• No. 18 Seattle

    18-seattle
    iStockphoto

    Even if it’s a first stop for many tourists, nothing exudes the charm of Seattle—and can make you feel like a flowers-and-fruit-buying local—quite like wandering the 9-acre Pike Place Market. But a block or so away from the market’s salmon-tossing workers, the charm factor compounds on Post Alley; the brick-paved detour features spots like The Pink Door, which serves candlelit Italian cuisine and quirky live shows like Eastern European jazz and trapeze acts. Seattle also came in at No. 2 for its coffee: one of the most relaxing places to enjoy it is at the café in the Elliott Bay Book Store, where you can also see why the charmingly rainy city ranked at No. 3 for its bookstores.

  • No. 17 Cleveland

    17-cleveland
    ThisIsCleveland.com / Cody York

    Forget the old jokes about this industrial town, which has elegantly cultivated its old-school charms. The nerve center of its appeal is in the Victorian-era Tremont neighborhood, once settled by immigrants and now home to Prosperity Social Club, a lounge set in a former ballroom, which has craft beer, Polka music and pierogies. To embrace the city’s civic pride, pick up a t-shirt that reads “Buck Yes” or “I Liked Cleveland Before It Was Cool” at downtown’s CLE Clothing.

  • No. 16 Atlanta

    16-atlanta
    Courtesy of Krog Street Market/Little Tart Bakeshop

    Readers love Atlanta for deftly walking the line between historic charm and buzz-worthy cool. You’ll find both at the Swan House in Buckhead’s Atlanta History Center: you can chat with costumed character guides at the 1920s mansion’s Open House tours—or, you can take its Capitol Tour, and see how the house was used in the film The Hunger Games. The Georgia hub also worked its way into readers’ hearts by way of their stomachs, ranking at No. 2 for Southern-comfort diners: At Buckhead’s old-style Highland Bakery, for instance, you can tuck into both sweet-potato pancakes and sweet-potato biscuits. Another heartwarming touch: at downtown’s Mary Mac’s Tea Room, the hostess still offers free back rubs at your table.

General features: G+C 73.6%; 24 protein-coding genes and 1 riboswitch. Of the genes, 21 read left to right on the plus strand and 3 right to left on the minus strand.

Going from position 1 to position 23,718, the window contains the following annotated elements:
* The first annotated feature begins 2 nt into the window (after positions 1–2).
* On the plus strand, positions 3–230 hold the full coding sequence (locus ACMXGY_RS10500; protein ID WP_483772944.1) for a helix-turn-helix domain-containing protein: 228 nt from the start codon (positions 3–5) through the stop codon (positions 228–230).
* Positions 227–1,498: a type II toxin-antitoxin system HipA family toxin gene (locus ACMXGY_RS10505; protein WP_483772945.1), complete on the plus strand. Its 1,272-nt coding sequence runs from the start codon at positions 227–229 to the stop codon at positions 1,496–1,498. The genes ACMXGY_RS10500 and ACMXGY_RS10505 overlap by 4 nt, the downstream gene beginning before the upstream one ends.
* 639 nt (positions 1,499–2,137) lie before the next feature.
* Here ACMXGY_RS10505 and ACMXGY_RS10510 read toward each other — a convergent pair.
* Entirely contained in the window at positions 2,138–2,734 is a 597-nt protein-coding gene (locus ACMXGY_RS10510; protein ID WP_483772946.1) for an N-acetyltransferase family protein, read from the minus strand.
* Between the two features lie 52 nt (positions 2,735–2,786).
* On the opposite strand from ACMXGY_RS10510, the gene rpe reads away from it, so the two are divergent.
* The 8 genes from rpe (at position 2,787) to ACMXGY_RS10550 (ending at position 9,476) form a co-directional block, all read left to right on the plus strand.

• No. 15 Philadelphia

    15-philadelphia
    iStockphoto

    Quaint streets all over the U.S. don’t have much on Elfreth’s Alley, the tiny cobblestone road in Philly that boasts of being the oldest continuously lived-on street in the nation (you can tour the old homes once a year, on June’s Fete Day). Beyond that one street, though, the cradle of democracy gets high marks from readers for being both historic and pleasantly accessible—like the Society Hill and the Rittenhouse areas, offering gracefully restored lodgings like Rittenhouse 1715. Even some newer places can’t resist a little old-style appeal—like Random Tea Room in the Northern Liberties area, which features a Curiosity Shop of antiques alongside a 21st-century massage room.

  • No. 14 Albuquerque

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    Raymond Watt

    The New Mexico city made the top 10 for festivals, thanks to lovely parties like October’s International Balloon Fiesta. But this farm-friendly town also wooed readers with its literal cornucopia of edible delights: Casa Rondeña Winery, for instance, has wine-growing roots that go back to the 1600s. For down-to-earth lodging, stay at the 25-acre Los Poblanos Historic Inn & Organic Farm, whose crops include lavender, casaba melons and endangered Chimaya chilies. The city also ranked near the top for being affably kooky, like Albuquerque Alpacas’ charming sweaters, socks and dyed yarns (as well as plenty of live, fleece-producing alpacas).